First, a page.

“Personally, being mentioned in Monmouth Confessions gave me a little laugh. Thankfully, they were all sweet confessions,” added Korpita. “There are a lot of sweet and funny tweets like the ones I was mentioned in. Other tweets, though, are very harsh and hurtful. Half of the people mentioned I do not know, but reading confessions about them makes me feel horrible about what people have to say about them.”

Nagy has met with members of the Student Government As­sociation (SGA) as well as Vice President and General Counsel Grey Dimenna and discussed the possibility of shutting the ac­count down; however, they have decided there is not any practi­cal or legal action that needs to be taken at this time by the Uni­versity. According to Dimenna, any possible legal action would have to be taken by the subjects of the tweets. Although a person is potentially protected by the First Amendment and freedom of speech, the subject of a malicious tweet can claim it is defamatory, the General Counsel believes, in which free speech rights would not protect the person from a defamation action.

D imenna said in order to sue someone for a false and malicious comment you first have to know who posted it. “Most internet sites, most likely including Twit­ter, are not willing to reveal such information. So you first have to sue Twitter to get the identity of the poster so you can then sue that person,” said Dimenna.

The Vice President and Gener­al Counsel said this social media situation is a new area of the law and the rules are still being set. “The bottom line is that we are talking about long and protracted litigation which is very expen­sive and usually beyond most persons’ financial means. In the end, you might be unsuccessful as I am not sure the identity must be revealed in all cases,” Dimen­na added.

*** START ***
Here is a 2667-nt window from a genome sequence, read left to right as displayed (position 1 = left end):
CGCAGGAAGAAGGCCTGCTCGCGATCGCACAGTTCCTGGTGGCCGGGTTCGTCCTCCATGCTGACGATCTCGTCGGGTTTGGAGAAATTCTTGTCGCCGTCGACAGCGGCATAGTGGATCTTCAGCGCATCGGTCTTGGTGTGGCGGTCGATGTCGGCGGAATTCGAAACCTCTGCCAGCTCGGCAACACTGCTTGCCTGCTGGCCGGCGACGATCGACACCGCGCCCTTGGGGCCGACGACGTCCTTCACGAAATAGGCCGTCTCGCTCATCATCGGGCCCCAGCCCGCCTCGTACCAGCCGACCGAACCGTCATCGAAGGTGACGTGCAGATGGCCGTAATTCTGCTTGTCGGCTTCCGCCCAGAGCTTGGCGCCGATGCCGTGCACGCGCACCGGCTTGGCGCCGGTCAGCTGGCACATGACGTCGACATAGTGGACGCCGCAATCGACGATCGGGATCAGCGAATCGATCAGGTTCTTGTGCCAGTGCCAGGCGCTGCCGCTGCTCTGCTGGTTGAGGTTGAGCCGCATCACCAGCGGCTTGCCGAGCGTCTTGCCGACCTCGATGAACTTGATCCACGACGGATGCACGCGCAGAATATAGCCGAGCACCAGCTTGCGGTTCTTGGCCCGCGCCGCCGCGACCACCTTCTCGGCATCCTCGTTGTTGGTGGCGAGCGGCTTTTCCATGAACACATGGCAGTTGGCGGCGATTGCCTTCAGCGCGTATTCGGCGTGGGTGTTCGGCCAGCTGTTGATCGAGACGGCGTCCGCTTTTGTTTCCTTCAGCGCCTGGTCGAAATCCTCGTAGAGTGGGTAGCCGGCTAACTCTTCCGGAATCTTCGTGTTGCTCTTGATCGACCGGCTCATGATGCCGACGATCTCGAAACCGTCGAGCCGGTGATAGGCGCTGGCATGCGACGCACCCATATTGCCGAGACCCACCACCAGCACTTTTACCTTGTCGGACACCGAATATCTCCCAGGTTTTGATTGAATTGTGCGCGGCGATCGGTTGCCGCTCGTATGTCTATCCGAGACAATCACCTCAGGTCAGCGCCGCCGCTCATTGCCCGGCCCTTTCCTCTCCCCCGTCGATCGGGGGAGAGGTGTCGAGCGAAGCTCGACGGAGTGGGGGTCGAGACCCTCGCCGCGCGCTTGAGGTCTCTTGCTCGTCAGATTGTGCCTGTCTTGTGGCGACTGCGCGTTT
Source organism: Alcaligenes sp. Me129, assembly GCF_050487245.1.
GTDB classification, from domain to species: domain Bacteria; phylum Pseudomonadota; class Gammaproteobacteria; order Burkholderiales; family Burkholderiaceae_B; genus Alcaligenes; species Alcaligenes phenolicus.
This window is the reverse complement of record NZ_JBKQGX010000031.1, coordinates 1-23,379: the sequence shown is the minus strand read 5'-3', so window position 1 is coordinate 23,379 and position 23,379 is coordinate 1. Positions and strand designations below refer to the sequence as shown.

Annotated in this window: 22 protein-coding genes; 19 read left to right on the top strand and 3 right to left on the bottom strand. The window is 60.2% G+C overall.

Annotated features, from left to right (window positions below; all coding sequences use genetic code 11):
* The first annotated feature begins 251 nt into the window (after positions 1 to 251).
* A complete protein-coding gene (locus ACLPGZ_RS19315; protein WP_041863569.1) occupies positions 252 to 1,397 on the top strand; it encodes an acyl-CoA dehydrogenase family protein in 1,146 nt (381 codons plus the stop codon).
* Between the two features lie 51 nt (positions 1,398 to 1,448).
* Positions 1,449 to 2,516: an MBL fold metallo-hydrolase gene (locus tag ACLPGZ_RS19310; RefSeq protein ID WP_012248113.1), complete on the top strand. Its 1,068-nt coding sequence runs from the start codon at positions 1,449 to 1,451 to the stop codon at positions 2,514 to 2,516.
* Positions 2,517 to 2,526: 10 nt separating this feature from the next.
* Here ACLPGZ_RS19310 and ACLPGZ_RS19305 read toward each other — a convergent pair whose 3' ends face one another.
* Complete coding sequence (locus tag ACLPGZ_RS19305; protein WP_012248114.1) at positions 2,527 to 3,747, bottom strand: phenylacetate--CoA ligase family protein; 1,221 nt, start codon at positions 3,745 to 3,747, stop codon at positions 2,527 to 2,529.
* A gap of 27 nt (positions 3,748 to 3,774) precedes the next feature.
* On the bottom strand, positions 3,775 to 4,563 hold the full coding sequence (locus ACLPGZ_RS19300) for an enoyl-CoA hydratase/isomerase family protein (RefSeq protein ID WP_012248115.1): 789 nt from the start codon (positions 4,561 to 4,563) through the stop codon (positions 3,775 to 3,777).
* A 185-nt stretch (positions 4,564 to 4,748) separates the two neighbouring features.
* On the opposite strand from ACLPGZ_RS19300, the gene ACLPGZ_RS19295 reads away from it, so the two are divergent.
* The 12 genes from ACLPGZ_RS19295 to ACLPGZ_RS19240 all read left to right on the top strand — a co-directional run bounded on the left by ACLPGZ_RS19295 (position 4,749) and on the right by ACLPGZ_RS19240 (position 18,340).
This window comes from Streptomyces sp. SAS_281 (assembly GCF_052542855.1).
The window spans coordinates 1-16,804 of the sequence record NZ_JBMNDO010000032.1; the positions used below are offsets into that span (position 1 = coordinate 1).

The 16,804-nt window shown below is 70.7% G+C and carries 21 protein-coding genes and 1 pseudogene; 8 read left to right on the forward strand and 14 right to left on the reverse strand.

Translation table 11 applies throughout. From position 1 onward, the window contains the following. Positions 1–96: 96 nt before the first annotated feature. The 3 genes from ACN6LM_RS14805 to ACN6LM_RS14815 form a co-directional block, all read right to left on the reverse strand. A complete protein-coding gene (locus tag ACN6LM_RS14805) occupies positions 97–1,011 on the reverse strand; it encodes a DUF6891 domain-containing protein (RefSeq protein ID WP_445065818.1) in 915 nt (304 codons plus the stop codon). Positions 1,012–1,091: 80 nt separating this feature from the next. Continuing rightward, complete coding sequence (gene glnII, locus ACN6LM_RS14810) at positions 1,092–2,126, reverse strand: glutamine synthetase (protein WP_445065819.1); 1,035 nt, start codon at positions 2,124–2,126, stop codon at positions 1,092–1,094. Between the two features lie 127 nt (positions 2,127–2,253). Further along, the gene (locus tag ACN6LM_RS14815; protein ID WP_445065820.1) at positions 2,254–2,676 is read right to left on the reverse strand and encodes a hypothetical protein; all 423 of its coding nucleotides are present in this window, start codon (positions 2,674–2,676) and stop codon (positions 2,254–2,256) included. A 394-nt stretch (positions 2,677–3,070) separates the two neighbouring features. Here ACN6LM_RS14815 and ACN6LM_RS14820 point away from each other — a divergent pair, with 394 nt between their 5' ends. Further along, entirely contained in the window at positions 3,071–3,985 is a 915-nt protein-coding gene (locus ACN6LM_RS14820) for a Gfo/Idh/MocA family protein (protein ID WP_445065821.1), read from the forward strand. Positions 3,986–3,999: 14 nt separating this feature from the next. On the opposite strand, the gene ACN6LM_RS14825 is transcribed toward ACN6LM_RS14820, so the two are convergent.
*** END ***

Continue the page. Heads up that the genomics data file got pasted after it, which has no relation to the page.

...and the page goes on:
Mary Harris, specialist pro­fessor of public relations, said, “Most of the content on [the Monmouth Confessions] feed is a form of cyber bullying, and it is a shame that some individuals choose to use their time to take part in this. My suggestion and piece of encouragement is for students and people in general to be selective about their me­dia choices. I try to encourage students to surround themselves with positive people and partake in healthy, meaningful experi­ences.”

Since the creation of Monmouth Confessions, other anonymous accounts have blos­somed including @ConfessMon­mouth and @MonmouthXposed, which all identify students by their full names in conjunction with similar posts.

Both Nagy and Dimenna are in agreement that students have the power to shut the account down by boycotting it when and if they realize the site is more damaging than it is beneficial. “I don’t think this is 6,000 students [tweeting]. This is a smaller number and I don’t think that the actions of a small number should truly re­flect what [our] institution is about. This is not us. This is not Monmouth. This is not where we want to be. This is not how we want people to look at us. Keep your personal business to your­self, and don’t drag the rest of us down,” said Nagy.

If any students are left feel­ing distressed regarding any­thing that they have experi­enced or witnessed as a result of Monmouth Confessions, the Counseling and Psychological Services are available and will­ing to help.

PHOTO TAKEN by Angela Ciroalo